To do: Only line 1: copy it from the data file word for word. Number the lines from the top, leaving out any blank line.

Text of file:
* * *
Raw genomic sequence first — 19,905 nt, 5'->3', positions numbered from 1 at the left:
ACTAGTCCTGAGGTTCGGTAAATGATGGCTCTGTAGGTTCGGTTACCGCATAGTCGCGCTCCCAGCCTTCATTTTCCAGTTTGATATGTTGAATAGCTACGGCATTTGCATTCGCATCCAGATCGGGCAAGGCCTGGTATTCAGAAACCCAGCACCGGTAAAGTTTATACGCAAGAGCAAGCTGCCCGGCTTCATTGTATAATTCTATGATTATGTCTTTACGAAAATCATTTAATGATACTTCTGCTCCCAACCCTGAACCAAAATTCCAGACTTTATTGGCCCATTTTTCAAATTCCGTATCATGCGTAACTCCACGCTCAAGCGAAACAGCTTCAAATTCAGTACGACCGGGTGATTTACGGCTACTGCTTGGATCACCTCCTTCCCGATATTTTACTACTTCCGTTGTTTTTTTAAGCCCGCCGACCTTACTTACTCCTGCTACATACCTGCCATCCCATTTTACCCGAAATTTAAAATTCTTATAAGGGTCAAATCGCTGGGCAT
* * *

Raw genomic sequence first — 19,905 nt, 5'->3', positions numbered from 1 at the left: